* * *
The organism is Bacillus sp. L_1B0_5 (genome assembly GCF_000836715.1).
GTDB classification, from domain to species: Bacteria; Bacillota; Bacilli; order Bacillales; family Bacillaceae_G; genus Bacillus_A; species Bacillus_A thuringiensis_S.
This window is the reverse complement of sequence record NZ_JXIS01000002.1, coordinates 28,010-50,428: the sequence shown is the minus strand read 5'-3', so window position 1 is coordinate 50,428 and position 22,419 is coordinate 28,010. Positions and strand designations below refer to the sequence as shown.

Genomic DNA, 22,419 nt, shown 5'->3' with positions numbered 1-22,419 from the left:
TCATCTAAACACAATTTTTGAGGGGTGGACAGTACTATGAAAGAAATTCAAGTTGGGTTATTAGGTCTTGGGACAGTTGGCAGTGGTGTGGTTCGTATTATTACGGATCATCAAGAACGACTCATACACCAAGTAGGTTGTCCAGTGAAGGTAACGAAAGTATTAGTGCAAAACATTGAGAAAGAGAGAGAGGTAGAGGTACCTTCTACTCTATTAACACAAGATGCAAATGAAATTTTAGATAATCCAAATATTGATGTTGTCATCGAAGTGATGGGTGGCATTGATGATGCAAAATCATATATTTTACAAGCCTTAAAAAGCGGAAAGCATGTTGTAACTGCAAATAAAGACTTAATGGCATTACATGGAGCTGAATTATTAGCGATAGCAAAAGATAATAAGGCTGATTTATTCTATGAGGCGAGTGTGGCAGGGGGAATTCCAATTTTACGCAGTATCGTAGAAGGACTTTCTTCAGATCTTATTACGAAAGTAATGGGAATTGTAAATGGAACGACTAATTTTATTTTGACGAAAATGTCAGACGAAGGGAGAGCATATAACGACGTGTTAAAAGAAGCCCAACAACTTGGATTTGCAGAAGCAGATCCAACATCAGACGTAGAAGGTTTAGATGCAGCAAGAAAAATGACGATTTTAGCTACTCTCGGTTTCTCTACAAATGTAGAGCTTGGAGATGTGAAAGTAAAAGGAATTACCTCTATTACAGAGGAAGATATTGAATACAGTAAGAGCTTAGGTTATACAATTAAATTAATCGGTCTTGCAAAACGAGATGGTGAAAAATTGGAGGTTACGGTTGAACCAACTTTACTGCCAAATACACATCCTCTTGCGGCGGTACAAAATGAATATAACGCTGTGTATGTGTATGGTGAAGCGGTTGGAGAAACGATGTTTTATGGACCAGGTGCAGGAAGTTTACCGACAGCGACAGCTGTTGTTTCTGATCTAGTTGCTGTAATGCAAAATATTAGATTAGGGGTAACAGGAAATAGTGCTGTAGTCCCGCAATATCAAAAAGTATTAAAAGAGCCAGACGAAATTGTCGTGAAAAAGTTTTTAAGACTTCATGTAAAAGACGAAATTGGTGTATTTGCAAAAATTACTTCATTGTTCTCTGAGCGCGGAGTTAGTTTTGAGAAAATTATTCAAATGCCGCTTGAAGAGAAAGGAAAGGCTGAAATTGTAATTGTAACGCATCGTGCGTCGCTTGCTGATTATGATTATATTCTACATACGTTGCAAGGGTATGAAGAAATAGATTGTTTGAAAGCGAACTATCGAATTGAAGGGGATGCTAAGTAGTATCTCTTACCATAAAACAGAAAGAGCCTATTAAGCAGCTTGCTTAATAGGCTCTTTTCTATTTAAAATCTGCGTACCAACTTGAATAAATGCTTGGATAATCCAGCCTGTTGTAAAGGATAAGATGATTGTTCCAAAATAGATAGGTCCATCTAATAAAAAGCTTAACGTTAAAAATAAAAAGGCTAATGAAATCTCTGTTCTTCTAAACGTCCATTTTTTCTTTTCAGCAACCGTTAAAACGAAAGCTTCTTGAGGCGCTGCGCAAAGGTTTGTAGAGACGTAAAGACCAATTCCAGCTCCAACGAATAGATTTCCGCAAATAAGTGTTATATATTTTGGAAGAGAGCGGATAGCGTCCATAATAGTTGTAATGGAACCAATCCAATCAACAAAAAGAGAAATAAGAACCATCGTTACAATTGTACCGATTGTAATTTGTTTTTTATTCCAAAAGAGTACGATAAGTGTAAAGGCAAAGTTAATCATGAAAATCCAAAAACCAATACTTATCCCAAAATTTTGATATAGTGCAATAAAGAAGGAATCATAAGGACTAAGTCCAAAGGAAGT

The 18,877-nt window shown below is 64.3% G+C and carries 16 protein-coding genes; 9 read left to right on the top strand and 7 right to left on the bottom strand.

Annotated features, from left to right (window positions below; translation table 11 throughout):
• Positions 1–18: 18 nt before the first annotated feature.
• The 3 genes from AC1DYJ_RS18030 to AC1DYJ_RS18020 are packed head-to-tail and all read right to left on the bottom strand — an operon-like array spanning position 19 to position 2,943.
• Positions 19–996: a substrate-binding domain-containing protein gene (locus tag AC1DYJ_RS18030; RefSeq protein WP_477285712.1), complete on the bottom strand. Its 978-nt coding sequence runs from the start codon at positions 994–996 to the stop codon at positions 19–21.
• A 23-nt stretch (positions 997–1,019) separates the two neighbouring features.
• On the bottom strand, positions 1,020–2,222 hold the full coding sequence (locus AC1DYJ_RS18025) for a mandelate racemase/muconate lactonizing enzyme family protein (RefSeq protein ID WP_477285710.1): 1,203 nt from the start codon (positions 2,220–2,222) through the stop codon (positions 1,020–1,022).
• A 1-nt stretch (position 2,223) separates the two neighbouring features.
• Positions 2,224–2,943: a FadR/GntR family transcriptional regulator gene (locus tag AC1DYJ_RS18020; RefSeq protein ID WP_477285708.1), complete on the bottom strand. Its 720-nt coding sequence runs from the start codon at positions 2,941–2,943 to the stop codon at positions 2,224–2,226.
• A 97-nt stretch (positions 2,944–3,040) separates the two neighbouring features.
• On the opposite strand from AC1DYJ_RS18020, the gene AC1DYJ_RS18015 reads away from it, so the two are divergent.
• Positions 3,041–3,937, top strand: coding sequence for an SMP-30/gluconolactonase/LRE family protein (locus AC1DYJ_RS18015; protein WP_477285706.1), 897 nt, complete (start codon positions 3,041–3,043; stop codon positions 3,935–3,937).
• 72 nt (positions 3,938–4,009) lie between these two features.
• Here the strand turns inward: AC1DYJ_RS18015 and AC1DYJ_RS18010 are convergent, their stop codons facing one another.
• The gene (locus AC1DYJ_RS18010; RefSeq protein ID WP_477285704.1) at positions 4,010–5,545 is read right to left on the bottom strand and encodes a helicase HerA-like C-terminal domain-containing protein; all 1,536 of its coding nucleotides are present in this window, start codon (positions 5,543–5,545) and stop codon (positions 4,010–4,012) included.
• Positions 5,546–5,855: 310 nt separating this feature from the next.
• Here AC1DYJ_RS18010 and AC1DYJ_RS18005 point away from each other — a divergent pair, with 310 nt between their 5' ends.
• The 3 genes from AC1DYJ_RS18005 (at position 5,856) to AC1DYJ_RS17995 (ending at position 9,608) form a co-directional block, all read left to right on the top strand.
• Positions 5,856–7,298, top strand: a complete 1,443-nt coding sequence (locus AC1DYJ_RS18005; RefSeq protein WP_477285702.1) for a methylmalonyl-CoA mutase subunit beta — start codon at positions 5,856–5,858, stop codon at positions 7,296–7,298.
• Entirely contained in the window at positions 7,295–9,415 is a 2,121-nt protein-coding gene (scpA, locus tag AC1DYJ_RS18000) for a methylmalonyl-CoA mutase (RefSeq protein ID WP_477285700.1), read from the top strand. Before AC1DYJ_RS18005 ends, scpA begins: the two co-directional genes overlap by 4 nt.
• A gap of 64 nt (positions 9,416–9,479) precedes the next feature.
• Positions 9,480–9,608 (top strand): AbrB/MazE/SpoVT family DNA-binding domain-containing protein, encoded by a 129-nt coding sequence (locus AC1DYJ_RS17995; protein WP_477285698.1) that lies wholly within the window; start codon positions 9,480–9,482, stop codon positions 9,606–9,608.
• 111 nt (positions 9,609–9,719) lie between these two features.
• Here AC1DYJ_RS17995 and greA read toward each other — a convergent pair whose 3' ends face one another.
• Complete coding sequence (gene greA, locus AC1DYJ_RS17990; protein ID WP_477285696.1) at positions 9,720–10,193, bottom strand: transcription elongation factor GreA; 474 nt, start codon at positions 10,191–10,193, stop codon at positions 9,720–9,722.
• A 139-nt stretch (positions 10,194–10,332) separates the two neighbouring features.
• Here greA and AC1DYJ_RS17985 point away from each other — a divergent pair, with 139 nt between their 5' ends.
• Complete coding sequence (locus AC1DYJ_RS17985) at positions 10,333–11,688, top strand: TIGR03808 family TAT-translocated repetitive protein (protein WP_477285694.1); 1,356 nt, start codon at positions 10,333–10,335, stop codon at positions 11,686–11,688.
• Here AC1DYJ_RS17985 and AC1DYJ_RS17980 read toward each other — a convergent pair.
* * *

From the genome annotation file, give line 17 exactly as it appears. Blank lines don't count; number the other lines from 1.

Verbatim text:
• Positions 3,041–3,937, top strand: coding sequence for an SMP-30/gluconolactonase/LRE family protein (locus AC1DYJ_RS18015; protein WP_477285706.1), 897 nt, complete (start codon positions 3,041–3,043; stop codon positions 3,935–3,937).